One of the hallmarks of mastery is the ability to get more done with less effort. It can be a treat to watch somebody work with a tool or do an activity that they are truly fluent in – no superfluous movement or wasted energy.
In this article, I’ll share 5 shortcut tips and tricks that I use every day to streamline my workflow. The goal of these shortcuts is to allow editing to progress in a smooth, uninterrupted fashion. Whenever I need to click into a menu – or, worse, dock my stylus in order to type something with both hands – it’s like hitting a speed bump. It kills my productivity.
To maintain efficiency, I keep one hand on the mouse or tablet stylus as much as possible, and use the other hand to update tools, settings or contexts via keyboard shortcuts – I call this “fluent editing.”
Here are the shortcuts that I find most useful, along with tips for combining them in a fluent manner. While many of these shortcuts and techniques may be familiar to you already, they can be combined to minimize context switches for maximum efficiency.
1. Scrubby zoom
While using zoom (magnifying glass) tool: click and drag left or right
Scrubby zoom is a feature that some users find annoying until they start using the “fluent editing” (one hand to mouse / one hand to hotkey) approach. To use this feature: while using the zoom tool, click and hold the mouse button, then drag the mouse left to zoom out or right to zoom in – no extraneous clicks and no extra keys to zoom out. Just click and drag until you reach the appropriate zoom level.
2. Scrubby hand
In any tool, hold space bar and drag the image
I don’t know if this feature has a proper name – I call it “scrubby hand” since it feels similar to scrubby zoom to me. Regardless of the name, it’s incredibly useful when you’re working on an image at a high zoom level.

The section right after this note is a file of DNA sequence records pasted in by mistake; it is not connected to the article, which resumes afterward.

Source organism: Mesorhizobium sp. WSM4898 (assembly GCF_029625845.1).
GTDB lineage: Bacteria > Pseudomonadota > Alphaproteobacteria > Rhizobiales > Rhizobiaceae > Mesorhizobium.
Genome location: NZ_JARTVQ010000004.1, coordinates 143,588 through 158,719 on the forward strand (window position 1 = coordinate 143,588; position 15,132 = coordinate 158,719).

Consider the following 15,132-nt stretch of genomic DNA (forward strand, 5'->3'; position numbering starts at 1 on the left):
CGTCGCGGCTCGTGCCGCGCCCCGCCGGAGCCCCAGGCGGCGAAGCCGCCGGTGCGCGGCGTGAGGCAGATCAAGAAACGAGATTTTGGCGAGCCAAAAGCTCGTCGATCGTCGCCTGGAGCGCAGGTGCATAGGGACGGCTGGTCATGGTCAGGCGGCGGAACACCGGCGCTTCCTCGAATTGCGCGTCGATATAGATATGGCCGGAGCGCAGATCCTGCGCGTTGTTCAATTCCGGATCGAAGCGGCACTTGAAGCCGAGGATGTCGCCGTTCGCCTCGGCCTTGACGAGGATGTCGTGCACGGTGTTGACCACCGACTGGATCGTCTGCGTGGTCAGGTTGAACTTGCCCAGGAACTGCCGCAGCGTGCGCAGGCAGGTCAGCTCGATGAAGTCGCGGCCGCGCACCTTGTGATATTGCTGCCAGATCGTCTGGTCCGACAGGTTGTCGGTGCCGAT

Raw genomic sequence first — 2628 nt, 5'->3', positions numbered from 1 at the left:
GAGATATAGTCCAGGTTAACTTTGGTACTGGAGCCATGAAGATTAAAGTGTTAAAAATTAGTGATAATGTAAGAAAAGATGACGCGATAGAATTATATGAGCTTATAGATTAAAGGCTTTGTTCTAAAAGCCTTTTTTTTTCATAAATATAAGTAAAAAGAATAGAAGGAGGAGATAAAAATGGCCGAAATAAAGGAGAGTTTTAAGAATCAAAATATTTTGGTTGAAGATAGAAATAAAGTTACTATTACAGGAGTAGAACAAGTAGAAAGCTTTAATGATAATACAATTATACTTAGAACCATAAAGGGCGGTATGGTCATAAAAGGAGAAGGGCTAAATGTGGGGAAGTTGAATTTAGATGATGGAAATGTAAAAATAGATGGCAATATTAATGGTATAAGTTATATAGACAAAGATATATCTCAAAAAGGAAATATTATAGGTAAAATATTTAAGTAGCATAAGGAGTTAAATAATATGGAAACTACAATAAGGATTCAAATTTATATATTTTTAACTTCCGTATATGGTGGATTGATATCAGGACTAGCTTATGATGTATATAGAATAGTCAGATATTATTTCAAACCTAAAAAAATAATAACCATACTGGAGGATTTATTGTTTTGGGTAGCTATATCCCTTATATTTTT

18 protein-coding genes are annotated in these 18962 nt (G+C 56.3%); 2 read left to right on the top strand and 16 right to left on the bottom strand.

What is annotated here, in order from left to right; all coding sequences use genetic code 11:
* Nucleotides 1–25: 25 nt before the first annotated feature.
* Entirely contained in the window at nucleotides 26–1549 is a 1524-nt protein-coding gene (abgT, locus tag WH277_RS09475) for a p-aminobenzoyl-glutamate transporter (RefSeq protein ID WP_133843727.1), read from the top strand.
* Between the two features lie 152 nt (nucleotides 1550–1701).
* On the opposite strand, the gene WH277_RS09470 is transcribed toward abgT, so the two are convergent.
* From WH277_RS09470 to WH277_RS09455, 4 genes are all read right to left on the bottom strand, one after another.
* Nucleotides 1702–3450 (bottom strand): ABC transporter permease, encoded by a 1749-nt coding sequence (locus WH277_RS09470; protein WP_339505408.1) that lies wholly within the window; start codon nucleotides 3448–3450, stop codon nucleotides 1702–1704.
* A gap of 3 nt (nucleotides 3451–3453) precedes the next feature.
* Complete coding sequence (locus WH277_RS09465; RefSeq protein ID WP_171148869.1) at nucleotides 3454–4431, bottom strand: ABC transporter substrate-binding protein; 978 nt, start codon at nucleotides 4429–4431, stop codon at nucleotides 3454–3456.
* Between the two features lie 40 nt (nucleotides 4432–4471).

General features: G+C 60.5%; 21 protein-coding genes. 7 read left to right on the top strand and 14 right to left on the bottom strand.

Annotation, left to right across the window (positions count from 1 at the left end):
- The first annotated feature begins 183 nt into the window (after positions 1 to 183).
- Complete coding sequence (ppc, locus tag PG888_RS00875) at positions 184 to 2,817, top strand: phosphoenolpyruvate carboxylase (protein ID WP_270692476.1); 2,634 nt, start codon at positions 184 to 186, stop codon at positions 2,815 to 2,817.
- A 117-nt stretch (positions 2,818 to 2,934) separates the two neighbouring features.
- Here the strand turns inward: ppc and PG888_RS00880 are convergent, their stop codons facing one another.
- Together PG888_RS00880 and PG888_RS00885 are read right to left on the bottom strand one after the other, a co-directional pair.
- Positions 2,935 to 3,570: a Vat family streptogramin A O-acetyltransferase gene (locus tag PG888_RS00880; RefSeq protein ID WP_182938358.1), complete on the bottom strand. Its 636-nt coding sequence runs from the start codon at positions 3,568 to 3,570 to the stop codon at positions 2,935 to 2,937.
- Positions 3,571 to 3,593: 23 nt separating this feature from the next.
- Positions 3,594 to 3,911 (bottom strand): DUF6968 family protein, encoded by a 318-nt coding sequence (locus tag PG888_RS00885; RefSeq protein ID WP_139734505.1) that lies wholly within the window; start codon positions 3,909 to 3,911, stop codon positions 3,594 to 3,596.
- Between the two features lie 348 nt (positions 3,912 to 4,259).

Rather than mousing over to the scroll bars or switching to the hand tool to pan your image, just hold down the space bar – your pointer will turn into the “hand” tool icon; you can now simply click anywhere in the image (while continuing to hold the space bar) and move the visible part of the image, similarly to how you would move an image on a tablet or smartphone.
3. Temporary tools
Hold any tool shortcut key
Let’s say that you’re using the paint brush tool to paint on a layer mask, and you want to change zoom level before continuing to paint.
The non-fluent approach requires 3 steps:
- Type (z) to switch to the magnifying glass
- Use scrubby zoom to change the zoom level
- Type (b) to go back to the brush tool
It’s even worse if you’re not yet familiar with the tool hotkeys.
The fluent approach: just hold down z and drag to use scrubby zoom. When you release z, Photoshop will automatically return you to the brush tool.
This technique works for temporarily changing to any tool, not just zoom. Simply hold down the hotkey for the tool you wish to use temporarily.
4. New layer
With options dialogue: Ctrl+Shift+N / Cmd+Shift+N
Without options dialogue: Ctrl+Shift+Alt+N / Cmd+Shift+Option+N
On many of the images I edit, this is the first command I execute. I often start with a new empty layer for baseline retouching. I use a non-destructive editing workflow, which means that I make changes to my images in a way that allows the edits to be tweaked or reverted at a later time. This is useful for situations where you learn a better way of doing something, or the capabilities of the software you’re using improve.
For example, after I started using the color blending mode to adjust odd skin tones, I was able to go back and update photos on which I’d originally used a less-effective combination of hue/saturation and curves adjustment layers, but I didn’t have to start from scratch.
5. Merge stamp visible
Ctrl+Alt+Shift+E / Cmd+Shift+Option+E
Once you have a pile of layers and adjustment layers, it is sometimes necessary to composite them together (e.g., to apply a filter to the overall image). This command is a one-handed shortcut that creates a new layer comprised of all of the currently visible layers in your layer stack. I don’t know how I survived before learning this one.
It takes some practice to stop mousing over to tool palettes and use the keyboard hotkeys instead. Investing the effort pays off in the long run – you can save a lot of time while editing images by getting to know the hotkeys for actions you perform frequently, and getting into the habit of leaving your non-primary hand on the keyboard so that you can access those hotkeys quickly. These tips are time-savers that I use every day, and I hope they are useful for you as well!